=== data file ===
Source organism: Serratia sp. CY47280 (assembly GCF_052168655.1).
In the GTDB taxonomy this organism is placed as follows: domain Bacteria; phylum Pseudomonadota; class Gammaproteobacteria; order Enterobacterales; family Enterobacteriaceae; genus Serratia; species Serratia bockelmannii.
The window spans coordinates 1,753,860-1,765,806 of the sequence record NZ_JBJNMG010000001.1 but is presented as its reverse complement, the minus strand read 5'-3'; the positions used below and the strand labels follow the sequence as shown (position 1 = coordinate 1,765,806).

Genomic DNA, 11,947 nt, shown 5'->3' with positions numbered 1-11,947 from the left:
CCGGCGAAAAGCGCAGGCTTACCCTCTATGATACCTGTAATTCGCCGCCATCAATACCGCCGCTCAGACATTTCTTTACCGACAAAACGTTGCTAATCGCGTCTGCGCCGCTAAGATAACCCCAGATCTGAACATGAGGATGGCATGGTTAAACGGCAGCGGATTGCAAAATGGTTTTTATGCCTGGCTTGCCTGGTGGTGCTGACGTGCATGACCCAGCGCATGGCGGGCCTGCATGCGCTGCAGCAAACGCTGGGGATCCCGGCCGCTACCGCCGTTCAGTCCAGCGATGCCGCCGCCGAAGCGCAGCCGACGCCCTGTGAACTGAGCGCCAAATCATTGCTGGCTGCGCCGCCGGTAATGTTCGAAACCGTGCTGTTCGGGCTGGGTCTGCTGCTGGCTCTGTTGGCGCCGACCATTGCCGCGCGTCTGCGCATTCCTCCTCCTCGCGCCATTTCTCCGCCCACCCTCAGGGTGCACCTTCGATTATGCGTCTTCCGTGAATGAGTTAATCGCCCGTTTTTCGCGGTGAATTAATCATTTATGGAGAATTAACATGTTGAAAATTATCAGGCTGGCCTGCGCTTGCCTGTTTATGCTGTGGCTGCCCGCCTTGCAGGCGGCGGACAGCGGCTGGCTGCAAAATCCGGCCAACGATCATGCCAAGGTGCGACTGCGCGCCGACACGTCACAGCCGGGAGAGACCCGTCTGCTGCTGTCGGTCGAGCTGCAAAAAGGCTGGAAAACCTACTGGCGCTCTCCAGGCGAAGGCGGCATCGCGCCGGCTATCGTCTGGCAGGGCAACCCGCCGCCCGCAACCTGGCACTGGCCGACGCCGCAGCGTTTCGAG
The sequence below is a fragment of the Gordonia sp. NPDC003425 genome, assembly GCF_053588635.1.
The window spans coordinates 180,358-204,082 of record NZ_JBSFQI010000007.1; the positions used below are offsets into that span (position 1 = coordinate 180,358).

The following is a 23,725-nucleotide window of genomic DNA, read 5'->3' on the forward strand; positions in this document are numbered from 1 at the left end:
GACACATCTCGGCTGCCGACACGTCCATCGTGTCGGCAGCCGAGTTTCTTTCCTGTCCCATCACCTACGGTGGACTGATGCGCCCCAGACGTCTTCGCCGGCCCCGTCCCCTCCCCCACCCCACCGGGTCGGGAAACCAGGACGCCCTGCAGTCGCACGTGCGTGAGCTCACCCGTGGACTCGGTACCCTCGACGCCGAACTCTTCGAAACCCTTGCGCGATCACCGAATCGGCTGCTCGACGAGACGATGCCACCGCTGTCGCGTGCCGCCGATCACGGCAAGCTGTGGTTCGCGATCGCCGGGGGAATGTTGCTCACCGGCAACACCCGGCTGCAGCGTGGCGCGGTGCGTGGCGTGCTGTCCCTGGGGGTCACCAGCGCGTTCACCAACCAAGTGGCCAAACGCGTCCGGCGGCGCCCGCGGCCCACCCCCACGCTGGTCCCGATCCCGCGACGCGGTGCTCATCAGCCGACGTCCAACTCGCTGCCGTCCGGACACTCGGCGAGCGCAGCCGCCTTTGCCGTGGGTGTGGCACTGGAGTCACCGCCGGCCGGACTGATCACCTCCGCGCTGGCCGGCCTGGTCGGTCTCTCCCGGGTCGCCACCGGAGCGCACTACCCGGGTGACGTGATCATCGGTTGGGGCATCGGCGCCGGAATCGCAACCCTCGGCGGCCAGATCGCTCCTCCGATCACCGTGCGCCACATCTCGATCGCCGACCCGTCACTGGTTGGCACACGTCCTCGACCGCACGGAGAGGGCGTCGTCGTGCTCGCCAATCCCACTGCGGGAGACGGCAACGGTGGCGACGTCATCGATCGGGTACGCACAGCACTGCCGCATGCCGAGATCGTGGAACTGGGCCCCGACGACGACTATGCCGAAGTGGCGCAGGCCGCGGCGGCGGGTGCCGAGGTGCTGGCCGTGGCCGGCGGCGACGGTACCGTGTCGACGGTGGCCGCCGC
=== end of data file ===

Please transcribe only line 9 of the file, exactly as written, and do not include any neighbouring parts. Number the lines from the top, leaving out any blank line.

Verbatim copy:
GACACATCTCGGCTGCCGACACGTCCATCGTGTCGGCAGCCGAGTTTCTTTCCTGTCCCATCACCTACGGTGGACTGATGCGCCCCAGACGTCTTCGCCGGCCCCGTCCCCTCCCCCACCCCACCGGGTCGGGAAACCAGGACGCCCTGCAGTCGCACGTGCGTGAGCTCACCCGTGGACTCGGTACCCTCGACGCCGAACTCTTCGAAACCCTTGCGCGATCACCGAATCGGCTGCTCGACGAGACGATGCCACCGCTGTCGCGTGCCGCCGATCACGGCAAGCTGTGGTTCGCGATCGCCGGGGGAATGTTGCTCACCGGCAACACCCGGCTGCAGCGTGGCGCGGTGCGTGGCGTGCTGTCCCTGGGGGTCACCAGCGCGTTCACCAACCAAGTGGCCAAACGCGTCCGGCGGCGCCCGCGGCCCACCCCCACGCTGGTCCCGATCCCGCGACGCGGTGCTCATCAGCCGACGTCCAACTCGCTGCCGTCCGGACACTCGGCGAGCGCAGCCGCCTTTGCCGTGGGTGTGGCACTGGAGTCACCGCCGGCCGGACTGATCACCTCCGCGCTGGCCGGCCTGGTCGGTCTCTCCCGGGTCGCCACCGGAGCGCACTACCCGGGTGACGTGATCATCGGTTGGGGCATCGGCGCCGGAATCGCAACCCTCGGCGGCCAGATCGCTCCTCCGATCACCGTGCGCCACATCTCGATCGCCGACCCGTCACTGGTTGGCACACGTCCTCGACCGCACGGAGAGGGCGTCGTCGTGCTCGCCAATCCCACTGCGGGAGACGGCAACGGTGGCGACGTCATCGATCGGGTACGCACAGCACTGCCGCATGCCGAGATCGTGGAACTGGGCCCCGACGACGACTATGCCGAAGTGGCGCAGGCCGCGGCGGCGGGTGCCGAGGTGCTGGCCGTGGCCGGCGGCGACGGTACCGTGTCGACGGTGGCCGCCGC